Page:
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Figure 11. 21-year-old man with clinically and radiologically proven acute disseminated encephalomyelitis. Sagittal FLAIR image shows focal hyperintense areas in rostrum, genu and anterior body, and diffuse hyperintensity in posterior body and splenium of the CC.

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Tumours

The most common primary tumour of the CC is glioma. Since the dense compact nature of the white matter tracts in CC makes a barrier to the flow of interstitial oedema and tumour spread, only aggressive tumours, such as glioblastoma multiforme and lymphoma typically cross or involve the CC. The diagnosis of callosal tumours can be made on MRI findings (Fig. 12).1

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Figure 12. 68-year old man with histopathologically proven glioblastoma multiforme. Sagittal T1-weighted (a), and axial T2-weighted (b) images demonstrate expansile lesion in the splenium (arrow) of the CC with extension into both cerebral hemispheres and moderate peritumoural oedema.

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Trauma

Surgery

CC may be traumatised by surgical procedures such as tumour surgery or therapeutic callosotomy. In some cases, seizures may spread from one hemisphere to the other through the CC. Corpus callosotomy may be performed in patients with generalized seizures resistant to multiple seizure medications.11 MRI is an effective method for evaluating callosal surgery and postsurgical changes such as oedema, haemorrhage, infarction and gliosis.

Diffuse axonal injury

Diffuse axonal injury (DAI) is a frequent cause of impaired clinical outcome in patients with traumatic brain injury. The location and severity of traumatic axonal injury is related to various factors, and one of the most common sites of DAI is the CC.12 In the acute and subacute phases, T1 or T2-weighted MR images can be used for detecting hemorrhagic lesions as foci of high signal intensity. On the other hand, T2-weighted images are more sensitive than T1-weighted images in detecting non-haemorrhagic DAI lesions. The use of fluid-attenuated inversion recovery (FLAIR) sequences to show acute non-hemorrhagic DAI and gradient echo sequences to show chronic haemorrhagic DAI lesions are helpful in diagnosis (Fig. 13).13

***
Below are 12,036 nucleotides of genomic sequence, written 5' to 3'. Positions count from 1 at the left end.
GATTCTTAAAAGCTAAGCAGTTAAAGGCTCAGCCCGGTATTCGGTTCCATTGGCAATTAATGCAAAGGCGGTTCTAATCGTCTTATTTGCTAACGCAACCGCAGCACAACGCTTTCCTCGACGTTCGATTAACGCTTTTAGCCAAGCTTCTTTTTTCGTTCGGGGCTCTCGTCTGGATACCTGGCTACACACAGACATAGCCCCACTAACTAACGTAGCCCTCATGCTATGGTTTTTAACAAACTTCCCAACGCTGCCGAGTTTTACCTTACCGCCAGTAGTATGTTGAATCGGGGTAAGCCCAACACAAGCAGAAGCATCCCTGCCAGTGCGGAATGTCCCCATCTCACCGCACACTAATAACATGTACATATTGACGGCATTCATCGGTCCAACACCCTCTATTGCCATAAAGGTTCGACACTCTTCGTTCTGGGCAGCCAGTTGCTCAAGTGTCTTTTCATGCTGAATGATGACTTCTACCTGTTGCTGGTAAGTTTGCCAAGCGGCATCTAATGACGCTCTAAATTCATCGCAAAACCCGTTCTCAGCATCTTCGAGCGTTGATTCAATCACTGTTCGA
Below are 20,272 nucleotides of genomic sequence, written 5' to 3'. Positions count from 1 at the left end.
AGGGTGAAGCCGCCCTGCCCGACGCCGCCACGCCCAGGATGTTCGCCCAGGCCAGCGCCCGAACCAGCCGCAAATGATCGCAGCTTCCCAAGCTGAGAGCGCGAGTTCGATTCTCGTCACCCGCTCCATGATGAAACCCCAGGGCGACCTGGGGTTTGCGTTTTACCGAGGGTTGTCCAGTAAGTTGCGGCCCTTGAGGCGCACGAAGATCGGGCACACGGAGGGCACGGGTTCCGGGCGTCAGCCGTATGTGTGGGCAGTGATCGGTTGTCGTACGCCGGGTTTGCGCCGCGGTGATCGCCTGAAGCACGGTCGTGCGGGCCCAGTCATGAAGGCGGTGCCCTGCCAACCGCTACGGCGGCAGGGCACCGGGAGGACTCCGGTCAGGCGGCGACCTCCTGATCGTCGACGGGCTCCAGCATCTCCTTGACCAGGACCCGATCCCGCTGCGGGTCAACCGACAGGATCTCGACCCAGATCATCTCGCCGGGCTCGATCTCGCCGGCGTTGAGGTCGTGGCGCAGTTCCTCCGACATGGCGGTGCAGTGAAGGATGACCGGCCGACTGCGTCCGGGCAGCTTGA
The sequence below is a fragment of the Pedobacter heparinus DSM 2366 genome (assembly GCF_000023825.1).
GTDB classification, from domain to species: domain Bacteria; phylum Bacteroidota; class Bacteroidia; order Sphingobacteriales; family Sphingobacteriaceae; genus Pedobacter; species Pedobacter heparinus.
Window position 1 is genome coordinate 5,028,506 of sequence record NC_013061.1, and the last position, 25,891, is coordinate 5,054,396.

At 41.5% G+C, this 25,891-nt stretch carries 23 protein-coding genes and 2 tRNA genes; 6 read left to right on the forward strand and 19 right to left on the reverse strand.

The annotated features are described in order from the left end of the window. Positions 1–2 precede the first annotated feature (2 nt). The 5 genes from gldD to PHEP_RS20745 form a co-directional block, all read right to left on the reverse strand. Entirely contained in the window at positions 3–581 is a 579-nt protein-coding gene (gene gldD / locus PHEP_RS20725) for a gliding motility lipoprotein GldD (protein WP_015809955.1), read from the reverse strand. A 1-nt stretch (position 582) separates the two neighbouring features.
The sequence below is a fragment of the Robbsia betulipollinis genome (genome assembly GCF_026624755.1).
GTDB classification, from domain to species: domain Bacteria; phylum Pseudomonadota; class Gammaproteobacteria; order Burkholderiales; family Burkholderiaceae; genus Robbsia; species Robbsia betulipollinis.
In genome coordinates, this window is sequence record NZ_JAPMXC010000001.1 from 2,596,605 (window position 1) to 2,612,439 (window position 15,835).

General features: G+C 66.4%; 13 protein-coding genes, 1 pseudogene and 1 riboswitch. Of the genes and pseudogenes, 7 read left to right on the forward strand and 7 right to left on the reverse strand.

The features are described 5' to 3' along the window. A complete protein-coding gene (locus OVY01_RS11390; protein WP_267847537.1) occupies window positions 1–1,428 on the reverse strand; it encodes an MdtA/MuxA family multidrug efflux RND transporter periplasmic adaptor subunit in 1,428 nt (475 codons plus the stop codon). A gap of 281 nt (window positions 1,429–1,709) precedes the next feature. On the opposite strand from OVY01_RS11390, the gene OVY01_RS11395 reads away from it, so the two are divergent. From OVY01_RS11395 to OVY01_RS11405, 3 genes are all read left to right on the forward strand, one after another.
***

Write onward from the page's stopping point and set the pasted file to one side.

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Figure 13. 30-year-old man with diffuse axonal injury. Axial gradient echo (GE) T2-weighted image shows non-hemorrhagic hyperintense (black arrow) and hemorrhagic hypointense (white arrows) lesions in the CC. Subdural hematoma overlying the left frontal lobe can be also seen (white arrowheads).

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Transient signal changes

Transient lesions of the CC are significant but non-specific findings. They are probably associated with oedematous and/or inflammatory changes of the CC. Acute withdrawal of the Carbamazepine or various infectious agents such as influenza, rotavirus, Escherichia coli, mumps and adenovirus are reported to be related with this entity. MRI usually reveals an oval-shaped lesion in the splenium of the CC that shows low signal intensity on T1-weighted images and apparent diffusion coefficient (ADC) maps, and high signal intensity on T2-weighted, FLAIR- and diffusion-weighted images. These lesions usually disappear within a few weeks following adequate therapy (Fig. 14).14

image

Figure 14. Transient signal changes in a 22-year old man with acute Carbamazepine withdrawal. Axial FLAIR (a), diffusion trace (b = 1000 s/mm2) (b), and corresponding ADC map (c) images show a well-defined circumscribed splenial lesion (arrow), that is hyperintense on FLAIR and diffusion trace images. On ADC map image restricted diffusion is seen in the lesion. Signal changes recovered in three weeks.

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Vascular malformations

Vascular malformations such as cavernomas and arteriovenous malformation (AVMs) may also involve the CC and have the same appearance with the ones located in any part of the central nervous system other than CC (Fig. 15).

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Figure 15. 34-year-old woman with arteriovenous malformation. Coronal T2-weighted (a) and contrast-enhanced T1-weighted (b) MR images show multiple flow voids in the CC.

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Conclusion

  1. Top of page
  2. Summary
  3. Introduction
  4. Normal imaging appearance
  5. Lesions of the CC
  6. Conclusion
  7. References

MRI findings of the CC may provide clues for understanding the patterns and extent of disease processes and to facilitate diagnosis, staging and in determining prognosis. Diffusion-weighted and diffusion tensor imaging of the CC may be useful especially for the disease processes that are less obvious on conventional sequences such as transient lesions of the CC. CT and US are less accurate imaging modalities for depiction of the CC. However, head US is useful in the newborn period.

References

  1. Top of page
  2. Summary
  3. Introduction
  4. Normal imaging appearance
  5. Lesions of the CC
  6. Conclusion
  7. References